Feminism in Family Guy?

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“Look, I’m all for equality. but if you ask me, feminism is about choice.  I choose to be a wife and mother and now, I’m choosing to end this conversation.”

This was a quote made by Lois Griffin to a one-off character named Gloria Ironbox near the end of the episode “I Am Peter Hear Me Roar”.  I think it’s very interesting that she said this.  This definition of feminism that Lois is outlining is typically attributed to what is called third-wave or liberal feminism.  I think this is very interesting because the context in which Lois she says this in is in an episode that spent the twenty minutes before this quote and the last two minutes after it being virulently anti-feminist.  I think the fact that something like this can use feminism to justify its anti-feminism exposes a huge hole in any type of feminism (or any social justice movement) that defines itself by prioritizing individualism over collective liberation and justice through dismantling the oppressive structures in place, but that’s another conversation entirely.  Let’s focus on Family Guy right now.  I don’t think there is actually anything feminist about this episode, or any Family Guy episode really.

“I Am Peter Hear Me Roar” is about Peter Griffin having to attend a women’s retreat under threat of being sued for sexual harassment.  He comes back home in touch with his feminine side, but too in touch with his feminine side for Lois or any of his friends.  The episode sets itself up for the conflict with Peter making casually sexist remarks and talking to Lois in a condescending manner.  This leads to Peter telling a female coworker an inappropriate joke, for which she promptly sues him and the company they work in.  Up until now, the episode has mocked Peter’s sexist attitudes but it exposes what it really thinks of feminists with the introduction of the suing coworker’s lawyer, Gloria Ironbox (subtle name as you can see).  When Peter returns from the women’s retreat, he comes back a whole new man that is sensitive, considerate, and dedicated to women’s rights.  Or as Chris defines this brand-new Peter, “Oh my God, Dad’s a chick”.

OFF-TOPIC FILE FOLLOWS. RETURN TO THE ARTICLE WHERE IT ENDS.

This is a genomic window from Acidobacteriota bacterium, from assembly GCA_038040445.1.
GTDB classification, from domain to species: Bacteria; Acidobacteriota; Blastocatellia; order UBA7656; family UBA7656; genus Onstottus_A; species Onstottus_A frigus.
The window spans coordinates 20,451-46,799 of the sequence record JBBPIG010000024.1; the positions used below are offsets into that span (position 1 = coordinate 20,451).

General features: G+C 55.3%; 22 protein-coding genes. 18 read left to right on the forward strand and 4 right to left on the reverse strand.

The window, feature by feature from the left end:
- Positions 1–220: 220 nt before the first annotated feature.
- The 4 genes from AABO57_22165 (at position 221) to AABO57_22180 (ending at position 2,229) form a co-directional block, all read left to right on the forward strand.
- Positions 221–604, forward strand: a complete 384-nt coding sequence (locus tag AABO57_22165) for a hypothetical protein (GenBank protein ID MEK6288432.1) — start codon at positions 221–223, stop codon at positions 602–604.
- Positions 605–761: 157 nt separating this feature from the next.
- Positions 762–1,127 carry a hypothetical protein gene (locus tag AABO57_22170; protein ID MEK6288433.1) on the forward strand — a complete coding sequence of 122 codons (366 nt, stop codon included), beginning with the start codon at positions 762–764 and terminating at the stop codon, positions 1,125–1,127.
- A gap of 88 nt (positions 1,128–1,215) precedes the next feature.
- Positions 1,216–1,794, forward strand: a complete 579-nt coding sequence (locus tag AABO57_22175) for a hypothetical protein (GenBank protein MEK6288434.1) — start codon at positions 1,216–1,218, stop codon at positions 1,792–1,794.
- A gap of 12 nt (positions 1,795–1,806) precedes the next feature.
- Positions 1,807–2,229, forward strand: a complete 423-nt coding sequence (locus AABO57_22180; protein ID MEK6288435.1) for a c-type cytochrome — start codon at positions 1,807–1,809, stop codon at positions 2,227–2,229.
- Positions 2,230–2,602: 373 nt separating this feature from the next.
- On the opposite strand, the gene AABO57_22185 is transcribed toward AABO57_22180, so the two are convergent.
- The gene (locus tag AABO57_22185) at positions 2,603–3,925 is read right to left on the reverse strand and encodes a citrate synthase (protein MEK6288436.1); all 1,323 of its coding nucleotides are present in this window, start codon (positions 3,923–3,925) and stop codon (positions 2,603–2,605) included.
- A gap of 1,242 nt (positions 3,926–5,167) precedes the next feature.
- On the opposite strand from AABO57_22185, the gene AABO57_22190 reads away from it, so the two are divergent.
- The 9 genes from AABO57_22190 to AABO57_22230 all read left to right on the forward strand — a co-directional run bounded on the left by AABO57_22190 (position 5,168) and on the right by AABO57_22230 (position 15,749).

The rest of the episode now makes hay of how crazy Peter drives everyone around him by acting like a stereotypical woman.  He cuddles with Lois (the male stereotype just likes intercourse, not cuddling), tries breastfeeding Stewie, takes candlelit bubble baths, checks himself for breast cancer, thinks that he missed his (nonexistent) period, and worst of all, can no longer fill Lois’ sexual needs.  What finally gets Peter back to his old masculine self is by getting aroused by watching the Dynasty-inspired fight between Lois and Ms. Ironbox.  And unsurprisingly, the first thing that the re-masculined Peter does is give Lois a wonderful night of hot sex.  He’s gone back to his casually sexist attitude like in the beginning of the episode, but at least he’s a “real man” that can fill Lois’ sexual needs.  Although the episode mocked Peter’s sexism, it clearly suggest that a sexist Peter is favorable over a feminist Peter.  This is what Family Guy thinks of feminists, women, and men.  This viewpoint is completely consistent with a much later episode “Peter Problems”, where Peter loses his job forcing Lois to become the breadwinner of the family.  After the episode makes a few jokes about Peter acting like a stereotypical housewife, the conflict arises when Peter becomes impotent in the bedroom.  He gets over his impotence by the end of the episode when he gets his job back and Lois quits her’s (and they have really hot sex).  Gee, what a coincidence!

Am I being unfair to Family Guy?  After all, Seth MacFarlane’s a good, pro-choice liberal who wrote the “Sensitive Male” episode of Johnny Bravo a thousand years ago.  Hell, The Simpsons goes back on forth over whether or not it wants to be feminist.  Maybe other Family Guy episodes aren’t so anti-feminist, right?

Totally feminist!

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Feminism in Family Guy?

6 thoughts on “Feminism in Family Guy?

  1. Hey I just discovered your blog. I really like what you had to say here because, speaking as a fan of Family Guy, I do recognise the show does appear conflicted in terms of a feminist message. The most recent iterations of the show demonstrate a quickly denigrating level of comedy similar to what’s happened to the Simpsons. I do think though, despite the appearances, that the episode does have a feminist message in the fact that Peter is an idiot. Yes he makes tons of stupid jokes both before, and after, he discovers feminism but the show is really making fun of him as a character.